There are still some uncertainties in the forecast, including exactly where low-pressure tracks and where the below-freezing air near the ground will set up and for how long. This could lead to changes in the forecast in the days ahead, which is typical for most winter storms. It doesn’t look as if the Lowcountry will be able to join the snow-day fun that our neighbors in the upper part of the state will be having.
We could possibly even see a rumble of thunder or two. Many details are still in the works as we wait for the Higher Resolution Mesoscale Models; however, it looks as if it will be just another cold, windy, and rainy weekend for the Lowcountry.
A former systems manager at Boeing Co. is pleading guilty to defrauding the government out of more than $122,000 from a federal loan program created to save jobs during the onset of the COVID-19 pandemic.The U.S. Attorney’s office said Suzanne Weintraub and unidentified associates “both known and unknown” illegally obtained the Payroll Protection Program money through a “defunct” retail bakery.The scheme started in April 2020, according to prosecutors. The U.S. Small Business Administration approve...
A former systems manager at Boeing Co. is pleading guilty to defrauding the government out of more than $122,000 from a federal loan program created to save jobs during the onset of the COVID-19 pandemic.
The U.S. Attorney’s office said Suzanne Weintraub and unidentified associates “both known and unknown” illegally obtained the Payroll Protection Program money through a “defunct” retail bakery.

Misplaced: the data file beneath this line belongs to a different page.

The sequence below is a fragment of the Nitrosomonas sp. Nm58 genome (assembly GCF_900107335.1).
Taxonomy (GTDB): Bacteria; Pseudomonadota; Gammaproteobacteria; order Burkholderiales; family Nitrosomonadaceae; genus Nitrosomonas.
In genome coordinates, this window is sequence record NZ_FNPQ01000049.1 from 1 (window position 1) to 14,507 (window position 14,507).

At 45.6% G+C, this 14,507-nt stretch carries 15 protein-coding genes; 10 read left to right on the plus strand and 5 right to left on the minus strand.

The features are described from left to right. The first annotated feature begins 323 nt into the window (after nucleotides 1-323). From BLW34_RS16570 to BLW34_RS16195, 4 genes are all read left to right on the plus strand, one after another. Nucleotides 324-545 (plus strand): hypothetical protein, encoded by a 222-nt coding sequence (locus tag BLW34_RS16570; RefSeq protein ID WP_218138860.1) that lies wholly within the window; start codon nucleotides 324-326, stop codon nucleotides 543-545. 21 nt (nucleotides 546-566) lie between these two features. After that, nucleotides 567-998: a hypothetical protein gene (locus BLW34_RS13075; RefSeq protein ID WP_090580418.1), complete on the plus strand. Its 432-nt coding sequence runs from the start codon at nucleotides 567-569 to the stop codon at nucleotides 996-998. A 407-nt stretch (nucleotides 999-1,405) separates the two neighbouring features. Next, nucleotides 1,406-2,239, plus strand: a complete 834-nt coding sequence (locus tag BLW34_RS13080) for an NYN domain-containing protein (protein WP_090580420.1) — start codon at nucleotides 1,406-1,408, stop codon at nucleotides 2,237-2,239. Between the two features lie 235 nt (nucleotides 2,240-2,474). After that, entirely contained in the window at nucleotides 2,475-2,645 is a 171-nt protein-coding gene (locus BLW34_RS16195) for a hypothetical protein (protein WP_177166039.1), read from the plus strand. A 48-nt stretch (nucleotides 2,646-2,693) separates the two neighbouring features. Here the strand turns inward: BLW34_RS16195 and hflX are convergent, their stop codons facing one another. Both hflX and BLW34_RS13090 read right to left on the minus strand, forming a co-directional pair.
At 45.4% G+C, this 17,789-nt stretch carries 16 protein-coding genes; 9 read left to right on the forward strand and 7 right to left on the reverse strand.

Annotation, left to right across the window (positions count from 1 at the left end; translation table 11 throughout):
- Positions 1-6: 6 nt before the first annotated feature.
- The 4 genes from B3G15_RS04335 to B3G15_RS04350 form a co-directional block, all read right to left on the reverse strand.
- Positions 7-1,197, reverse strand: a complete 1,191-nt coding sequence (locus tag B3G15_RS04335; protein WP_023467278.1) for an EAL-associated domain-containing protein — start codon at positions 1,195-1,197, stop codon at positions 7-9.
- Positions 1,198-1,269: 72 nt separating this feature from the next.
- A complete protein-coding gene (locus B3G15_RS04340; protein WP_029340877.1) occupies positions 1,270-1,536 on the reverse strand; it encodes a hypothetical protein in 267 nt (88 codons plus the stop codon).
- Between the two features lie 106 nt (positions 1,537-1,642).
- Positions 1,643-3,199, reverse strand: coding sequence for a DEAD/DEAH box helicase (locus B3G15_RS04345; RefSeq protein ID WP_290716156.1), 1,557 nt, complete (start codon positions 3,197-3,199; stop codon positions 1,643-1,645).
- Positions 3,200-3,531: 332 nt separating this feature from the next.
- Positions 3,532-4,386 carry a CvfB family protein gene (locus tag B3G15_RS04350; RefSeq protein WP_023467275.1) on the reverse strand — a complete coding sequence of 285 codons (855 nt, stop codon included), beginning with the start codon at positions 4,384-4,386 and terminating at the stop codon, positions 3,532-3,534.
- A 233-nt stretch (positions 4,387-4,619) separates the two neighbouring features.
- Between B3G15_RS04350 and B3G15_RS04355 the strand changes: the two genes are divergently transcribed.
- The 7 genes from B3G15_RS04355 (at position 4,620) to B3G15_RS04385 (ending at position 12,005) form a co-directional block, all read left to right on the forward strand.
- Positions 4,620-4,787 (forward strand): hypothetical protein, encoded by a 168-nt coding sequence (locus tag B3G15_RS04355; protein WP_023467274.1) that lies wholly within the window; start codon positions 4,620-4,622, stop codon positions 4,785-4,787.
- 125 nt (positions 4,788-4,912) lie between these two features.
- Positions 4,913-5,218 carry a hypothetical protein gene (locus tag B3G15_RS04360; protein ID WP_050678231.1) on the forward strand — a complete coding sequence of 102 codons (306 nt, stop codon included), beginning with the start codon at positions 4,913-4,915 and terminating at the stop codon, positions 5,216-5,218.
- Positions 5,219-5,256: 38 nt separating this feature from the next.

The scheme started in April 2020, according to prosecutors. The U.S. Small Business Administration approved the forgivable $122,445 loan about two months later to a sole proprietorship called Sunny Bee Cookies LLC, which listed the same address as a home Weintraub owns in the RiverTowne neighborhood off S.C. Highway 41 in Mount Pleasant.
The emergency funding was requested to help meet payroll for six jobs, according to a database of the federal loans. The funds were transferred electronically to an account in South Carolina from an out-of-state bank.
The government said Weintraub included bogus tax and payroll documents in the bakery’s application to the SBA.
She was charged with one count of conspiracy to commit wire fraud. She faces up to five years in prison, three years in a supervised release program and a fine of $250,000.
Weintraub was not formally indicted. Interim U.S. Attorney Corey Ellis charged her in a Jan. 12 court filing known as an information. By then, she already had signed a plea agreement. Her defense attorney did not respond to a request for comment.
Weintraub is required to cooperate with investigators and forfeit any money, property or other assets she received from her role in the conspiracy. Prosecutors are seeking to recoup a minimum of about $37,000 from her.